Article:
along a nearly circular arc. There must be some force high speeds and sharp turns are involved. To avoid
which will produce the required acceleration. If the dependence on friction, the roads are banked at the
vehicle goes in a horizontal circular path, this turn so that the outer part of the road is somewhat
resultant force is also horizontal. Consider the lifted up as compared to the inner part (figure 7.5).
situation as shown in figure (7.4). A vehicle of mass
M moving at a speed v is making a turn on the circular
path of radius r. The external forces acting on the
vehicle are
(i) weight Mg
(ii) Normal contact force _/( and
(iii) friction f,.
Figure 7.5

The surface of the road makes an angle 0 with the


dv horizontal throughout the turn. The normal force dV
makes an angle 0 with the vertical. At the correct
fs speed, the horizontal component of dV is sufficient to
produce the acceleration towards the centre and the
mg
self adjustable frictional force keeps its value zero.
Applying Newton's second law along the radius and
the first law in the vertical direction,
2
MV
dV sine
r
Figure 7.4
and dV cos = Mg.
If the road is horizontal, the normal force is These equations give
vertically upward. The only horizontal force that can V
2

act towards the centre is the friction f,. This is static tan() = ... (7.13)
rg
friction and is self adjustable. The tyres get a tendency
to skid outward and the frictional force which opposes The angle 0 depends on the speed of the vehicle as
this skidding acts towards the centre. Thus, for a safe well as on the radius of the turn. Roads are banked
turn we must have for the average expected speed of the vehicles. If the
2 speed of a particular vehicle is a little less or a little
V f, more than the correct speed, the self adjustable static
r M friction operates between the tyres and the road and
2 the vehicle does not skid or slip. If the speed is too
Mv
or, fs = different from that given by equation (7.13), even the
maximum friction cannot prevent a skid or a slip.
However, there is a limit to the magnitude of the
frictional force. If II, is the coefficient of static friction Example 7.6
between the tyres and the road, the magnitude of
friction fscannot exceed RsSV. For vertical equilibrium The road at a circular turn of radius 10 m is banked by
dV = Mg, so that an angle of 10. With what speed should a vehicle move
on the turn so that the normal contact force is able to
fs Mg.
provide the necessary centripetal force ?
Thus, for a safe turn Solution : If v is the correct speed,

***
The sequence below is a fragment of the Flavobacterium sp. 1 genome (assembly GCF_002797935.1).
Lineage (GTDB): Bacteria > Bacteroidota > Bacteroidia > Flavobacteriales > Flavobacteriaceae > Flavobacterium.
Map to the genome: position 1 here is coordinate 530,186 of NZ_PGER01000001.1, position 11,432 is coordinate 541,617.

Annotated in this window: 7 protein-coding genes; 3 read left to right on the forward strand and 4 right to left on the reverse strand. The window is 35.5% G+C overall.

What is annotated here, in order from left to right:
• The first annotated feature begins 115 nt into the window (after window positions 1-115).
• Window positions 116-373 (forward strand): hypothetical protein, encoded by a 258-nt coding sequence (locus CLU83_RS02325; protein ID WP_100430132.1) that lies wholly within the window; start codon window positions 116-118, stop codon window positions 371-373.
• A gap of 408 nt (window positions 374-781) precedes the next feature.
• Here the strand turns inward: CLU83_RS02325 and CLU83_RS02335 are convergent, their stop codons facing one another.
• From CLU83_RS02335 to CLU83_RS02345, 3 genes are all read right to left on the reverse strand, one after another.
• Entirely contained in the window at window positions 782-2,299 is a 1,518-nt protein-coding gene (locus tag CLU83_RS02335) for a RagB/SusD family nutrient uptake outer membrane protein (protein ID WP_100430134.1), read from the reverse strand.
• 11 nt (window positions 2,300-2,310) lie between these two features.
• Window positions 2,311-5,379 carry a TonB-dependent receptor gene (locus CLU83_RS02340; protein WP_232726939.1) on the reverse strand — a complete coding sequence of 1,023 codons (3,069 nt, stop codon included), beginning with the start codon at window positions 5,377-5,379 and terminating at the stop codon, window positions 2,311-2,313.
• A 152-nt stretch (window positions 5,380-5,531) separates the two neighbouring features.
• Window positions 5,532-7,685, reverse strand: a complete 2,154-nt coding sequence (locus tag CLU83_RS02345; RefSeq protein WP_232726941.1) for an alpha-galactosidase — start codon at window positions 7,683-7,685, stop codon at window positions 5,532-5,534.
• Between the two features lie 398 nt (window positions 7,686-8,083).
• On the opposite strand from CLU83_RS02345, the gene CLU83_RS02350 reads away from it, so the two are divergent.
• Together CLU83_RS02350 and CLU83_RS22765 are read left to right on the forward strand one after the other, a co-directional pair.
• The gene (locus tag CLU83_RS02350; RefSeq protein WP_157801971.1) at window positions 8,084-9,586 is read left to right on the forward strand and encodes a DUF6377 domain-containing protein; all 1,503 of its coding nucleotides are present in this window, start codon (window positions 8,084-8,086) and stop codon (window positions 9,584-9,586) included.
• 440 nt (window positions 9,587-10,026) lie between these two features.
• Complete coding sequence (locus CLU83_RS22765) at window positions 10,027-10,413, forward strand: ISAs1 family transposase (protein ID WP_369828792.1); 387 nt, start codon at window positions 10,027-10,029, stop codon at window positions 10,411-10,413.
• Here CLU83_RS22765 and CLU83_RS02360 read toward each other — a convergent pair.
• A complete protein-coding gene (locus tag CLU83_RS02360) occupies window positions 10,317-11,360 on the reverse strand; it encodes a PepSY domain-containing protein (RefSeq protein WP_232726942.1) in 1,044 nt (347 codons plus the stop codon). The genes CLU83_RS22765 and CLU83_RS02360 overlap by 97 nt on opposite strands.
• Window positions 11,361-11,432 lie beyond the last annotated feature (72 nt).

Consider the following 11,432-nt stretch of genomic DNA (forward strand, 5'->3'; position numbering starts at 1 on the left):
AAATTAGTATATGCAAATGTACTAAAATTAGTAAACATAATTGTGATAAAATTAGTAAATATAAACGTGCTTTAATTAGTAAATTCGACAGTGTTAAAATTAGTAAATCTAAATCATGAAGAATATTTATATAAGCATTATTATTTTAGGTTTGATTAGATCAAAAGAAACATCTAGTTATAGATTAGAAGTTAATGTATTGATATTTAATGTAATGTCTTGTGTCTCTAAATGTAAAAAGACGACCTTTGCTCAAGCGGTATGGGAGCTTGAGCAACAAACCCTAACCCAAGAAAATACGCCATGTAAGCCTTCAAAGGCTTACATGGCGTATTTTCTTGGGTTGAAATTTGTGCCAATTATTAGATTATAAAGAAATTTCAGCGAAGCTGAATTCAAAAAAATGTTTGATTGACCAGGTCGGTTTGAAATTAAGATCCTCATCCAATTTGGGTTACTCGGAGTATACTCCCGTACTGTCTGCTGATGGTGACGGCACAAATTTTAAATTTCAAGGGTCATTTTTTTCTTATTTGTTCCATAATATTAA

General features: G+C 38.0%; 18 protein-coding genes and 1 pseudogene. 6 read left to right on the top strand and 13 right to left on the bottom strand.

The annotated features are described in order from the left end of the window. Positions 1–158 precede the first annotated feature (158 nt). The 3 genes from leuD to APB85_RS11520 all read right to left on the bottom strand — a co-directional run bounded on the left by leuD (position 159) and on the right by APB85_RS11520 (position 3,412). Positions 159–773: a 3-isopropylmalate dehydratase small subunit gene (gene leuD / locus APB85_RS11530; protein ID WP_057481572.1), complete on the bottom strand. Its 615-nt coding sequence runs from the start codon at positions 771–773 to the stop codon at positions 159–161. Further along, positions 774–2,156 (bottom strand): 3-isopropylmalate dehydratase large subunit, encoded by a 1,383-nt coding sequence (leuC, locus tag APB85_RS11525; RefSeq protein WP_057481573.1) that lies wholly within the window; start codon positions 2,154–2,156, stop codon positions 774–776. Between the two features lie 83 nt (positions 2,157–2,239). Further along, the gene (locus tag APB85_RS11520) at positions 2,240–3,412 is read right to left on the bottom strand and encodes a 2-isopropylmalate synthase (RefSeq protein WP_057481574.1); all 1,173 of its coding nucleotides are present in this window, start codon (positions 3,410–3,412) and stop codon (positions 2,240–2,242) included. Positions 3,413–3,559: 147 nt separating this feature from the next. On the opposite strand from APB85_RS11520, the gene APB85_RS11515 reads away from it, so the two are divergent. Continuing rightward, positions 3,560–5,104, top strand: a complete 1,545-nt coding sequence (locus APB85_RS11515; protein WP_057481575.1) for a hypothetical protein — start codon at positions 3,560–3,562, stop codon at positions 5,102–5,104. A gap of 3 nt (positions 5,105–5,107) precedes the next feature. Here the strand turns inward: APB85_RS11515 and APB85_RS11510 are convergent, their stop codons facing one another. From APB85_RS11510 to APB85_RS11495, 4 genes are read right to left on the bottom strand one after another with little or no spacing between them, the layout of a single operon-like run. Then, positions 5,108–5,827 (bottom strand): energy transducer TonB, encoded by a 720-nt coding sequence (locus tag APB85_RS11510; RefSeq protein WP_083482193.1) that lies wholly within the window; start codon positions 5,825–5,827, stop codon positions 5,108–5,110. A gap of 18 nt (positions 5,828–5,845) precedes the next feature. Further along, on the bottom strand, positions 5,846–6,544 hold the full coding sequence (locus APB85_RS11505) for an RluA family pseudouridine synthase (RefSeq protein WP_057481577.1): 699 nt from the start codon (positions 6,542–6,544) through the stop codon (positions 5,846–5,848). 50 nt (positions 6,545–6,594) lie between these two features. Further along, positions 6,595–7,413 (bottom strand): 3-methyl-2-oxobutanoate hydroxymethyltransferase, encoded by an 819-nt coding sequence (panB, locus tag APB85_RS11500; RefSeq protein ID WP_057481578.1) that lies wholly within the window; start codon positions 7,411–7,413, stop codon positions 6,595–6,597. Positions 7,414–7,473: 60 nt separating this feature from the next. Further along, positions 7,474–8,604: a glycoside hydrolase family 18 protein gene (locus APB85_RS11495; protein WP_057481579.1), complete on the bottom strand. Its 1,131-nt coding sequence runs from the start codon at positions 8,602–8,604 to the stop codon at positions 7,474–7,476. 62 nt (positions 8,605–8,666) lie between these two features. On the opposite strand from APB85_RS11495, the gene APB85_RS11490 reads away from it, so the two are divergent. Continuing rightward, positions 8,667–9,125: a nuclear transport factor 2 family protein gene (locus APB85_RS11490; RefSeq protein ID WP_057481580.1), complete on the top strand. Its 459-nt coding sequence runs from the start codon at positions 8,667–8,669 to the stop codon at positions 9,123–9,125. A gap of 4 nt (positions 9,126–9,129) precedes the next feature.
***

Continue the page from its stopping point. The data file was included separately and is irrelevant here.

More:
2 2
Mv
1 s Mg tanO =
rg
Circular Motion 105

Or, V = Alrg tan


The floor exerts a force of static friction f = mco2r
='1(10 m) (9'8 m/s 2) (tan 10) = 4'2 m/s. towards the origin.
Now consider the same box when observed from
the frame of the rotating cabin. The observer there
finds that the box is at rest. If he or she applies
7.6 CENTRIFUGAL FORCE Newton's laws, the resultant force on the box should
be zero. The weight and the normal contact force
We discussed in chapter 5 that Newton's laws of balance each other but the frictional force f=mco 2r
motion are not valid if one is working from a acts on the box towards the origin. To make the
noninertial frame. If the frame translates with respect resultant zero, a pseudo force must be assumed which
to an inertial frame with an acceleration ao , one must acts on the box away from the centre (radially
assume the existence of a pseudo force mao , acting outward) and has a magnitude mco 2r. This pseudo
on a particle of mass m. Once this pseudo force is force is called the centrifugal force. The analysis from
included, one can use Newton's laws in their usual the rotating frame is as follows :
form. What pseudo force is needed if the frame of The forces on the box are
reference rotates at a constant angular velocity co with
(a) weight mg
respect to an inertial frame ?
(b) normal force dV
(c) friction f
(d) centrifugal force mw 2r.
f .
The free body diagram is shown in figure (7.6c). As
f .
2 r. the box is at rest, Newton's first law gives
[g 2
mg f= /7/ (0 r.

(a) (b) (c) Note that we get the same equation for friction as we
got from the ground frame. But we had to apply
Figure 7.6 Newton's second law from the ground frame and
Newton's first law from the rotating frame. Let us now
Suppose the observer is sitting in a closed cabin summarise our discussion.
which is made to rotate about the vertical Z-axis at a Suppose we are working from a frame of reference